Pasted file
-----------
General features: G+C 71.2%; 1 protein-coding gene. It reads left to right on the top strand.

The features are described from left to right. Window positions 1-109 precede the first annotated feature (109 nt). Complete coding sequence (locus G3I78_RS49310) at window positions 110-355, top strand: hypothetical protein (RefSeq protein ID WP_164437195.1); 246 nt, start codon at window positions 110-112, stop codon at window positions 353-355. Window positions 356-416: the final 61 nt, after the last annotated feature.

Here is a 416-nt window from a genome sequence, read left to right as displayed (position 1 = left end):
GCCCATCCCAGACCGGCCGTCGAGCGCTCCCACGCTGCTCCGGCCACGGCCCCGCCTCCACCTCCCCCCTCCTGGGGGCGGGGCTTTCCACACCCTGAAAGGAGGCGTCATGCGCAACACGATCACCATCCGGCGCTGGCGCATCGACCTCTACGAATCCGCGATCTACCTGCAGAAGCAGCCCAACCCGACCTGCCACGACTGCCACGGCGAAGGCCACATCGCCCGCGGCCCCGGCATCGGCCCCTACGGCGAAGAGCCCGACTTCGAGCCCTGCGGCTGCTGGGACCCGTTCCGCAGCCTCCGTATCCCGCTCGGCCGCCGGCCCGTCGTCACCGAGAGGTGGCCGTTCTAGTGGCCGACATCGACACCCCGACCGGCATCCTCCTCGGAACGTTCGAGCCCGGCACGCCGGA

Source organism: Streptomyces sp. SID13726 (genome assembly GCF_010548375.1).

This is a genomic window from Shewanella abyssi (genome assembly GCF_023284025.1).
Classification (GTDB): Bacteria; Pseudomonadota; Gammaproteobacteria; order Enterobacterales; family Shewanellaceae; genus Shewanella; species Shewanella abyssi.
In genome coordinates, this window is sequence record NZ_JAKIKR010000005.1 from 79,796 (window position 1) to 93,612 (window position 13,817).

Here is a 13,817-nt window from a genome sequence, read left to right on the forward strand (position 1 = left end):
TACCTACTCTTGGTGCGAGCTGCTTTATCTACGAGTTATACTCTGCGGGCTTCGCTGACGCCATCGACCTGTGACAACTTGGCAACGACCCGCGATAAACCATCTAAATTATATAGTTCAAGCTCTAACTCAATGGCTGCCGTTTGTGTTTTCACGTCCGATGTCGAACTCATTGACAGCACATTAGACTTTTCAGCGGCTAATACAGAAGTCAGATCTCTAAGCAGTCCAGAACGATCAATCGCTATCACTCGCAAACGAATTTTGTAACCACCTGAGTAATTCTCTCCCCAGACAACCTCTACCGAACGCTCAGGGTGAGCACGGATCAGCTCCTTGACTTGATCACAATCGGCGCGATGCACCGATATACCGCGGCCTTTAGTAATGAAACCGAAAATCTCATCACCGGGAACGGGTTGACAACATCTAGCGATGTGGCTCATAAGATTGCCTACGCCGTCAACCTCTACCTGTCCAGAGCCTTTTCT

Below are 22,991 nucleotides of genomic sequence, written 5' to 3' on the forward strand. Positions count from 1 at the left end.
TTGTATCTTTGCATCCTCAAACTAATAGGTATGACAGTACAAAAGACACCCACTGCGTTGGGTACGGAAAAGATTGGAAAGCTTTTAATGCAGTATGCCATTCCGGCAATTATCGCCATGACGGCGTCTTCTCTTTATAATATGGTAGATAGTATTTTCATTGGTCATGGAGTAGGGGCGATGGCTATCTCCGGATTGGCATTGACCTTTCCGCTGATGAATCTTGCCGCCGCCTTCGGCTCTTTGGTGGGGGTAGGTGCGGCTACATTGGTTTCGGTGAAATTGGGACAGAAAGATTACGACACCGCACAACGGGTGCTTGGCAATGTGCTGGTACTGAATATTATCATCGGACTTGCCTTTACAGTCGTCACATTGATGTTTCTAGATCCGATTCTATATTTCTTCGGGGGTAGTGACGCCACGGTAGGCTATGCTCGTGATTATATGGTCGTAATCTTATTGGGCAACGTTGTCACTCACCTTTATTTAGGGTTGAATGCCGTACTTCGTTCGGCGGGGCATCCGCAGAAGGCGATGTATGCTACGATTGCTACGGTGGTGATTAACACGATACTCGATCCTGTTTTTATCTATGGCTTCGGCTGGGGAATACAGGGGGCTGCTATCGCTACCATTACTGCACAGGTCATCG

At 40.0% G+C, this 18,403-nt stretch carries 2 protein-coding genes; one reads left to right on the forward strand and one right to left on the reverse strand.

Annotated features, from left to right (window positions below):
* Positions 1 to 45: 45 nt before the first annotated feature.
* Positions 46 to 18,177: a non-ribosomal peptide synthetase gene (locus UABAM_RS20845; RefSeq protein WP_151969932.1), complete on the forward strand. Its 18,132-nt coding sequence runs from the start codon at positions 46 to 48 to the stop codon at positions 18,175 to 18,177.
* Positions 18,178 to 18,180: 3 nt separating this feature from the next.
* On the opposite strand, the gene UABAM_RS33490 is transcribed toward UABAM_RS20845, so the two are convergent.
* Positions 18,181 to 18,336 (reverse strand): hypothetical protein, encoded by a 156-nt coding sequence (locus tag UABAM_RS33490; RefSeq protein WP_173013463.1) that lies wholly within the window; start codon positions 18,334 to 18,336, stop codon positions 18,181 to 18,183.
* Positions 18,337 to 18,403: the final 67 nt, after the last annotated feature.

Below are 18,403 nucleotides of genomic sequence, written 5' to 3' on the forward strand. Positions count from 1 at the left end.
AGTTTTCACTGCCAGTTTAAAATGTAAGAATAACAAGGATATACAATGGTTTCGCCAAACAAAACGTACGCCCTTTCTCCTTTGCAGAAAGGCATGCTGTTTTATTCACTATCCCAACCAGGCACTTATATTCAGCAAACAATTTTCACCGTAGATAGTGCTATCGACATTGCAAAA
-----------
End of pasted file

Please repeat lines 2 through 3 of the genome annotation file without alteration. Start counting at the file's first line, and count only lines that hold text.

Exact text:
The features are described from left to right. Window positions 1-109 precede the first annotated feature (109 nt). Complete coding sequence (locus G3I78_RS49310) at window positions 110-355, top strand: hypothetical protein (RefSeq protein ID WP_164437195.1); 246 nt, start codon at window positions 110-112, stop codon at window positions 353-355. Window positions 356-416: the final 61 nt, after the last annotated feature.

Here is a 416-nt window from a genome sequence, read left to right as displayed (position 1 = left end):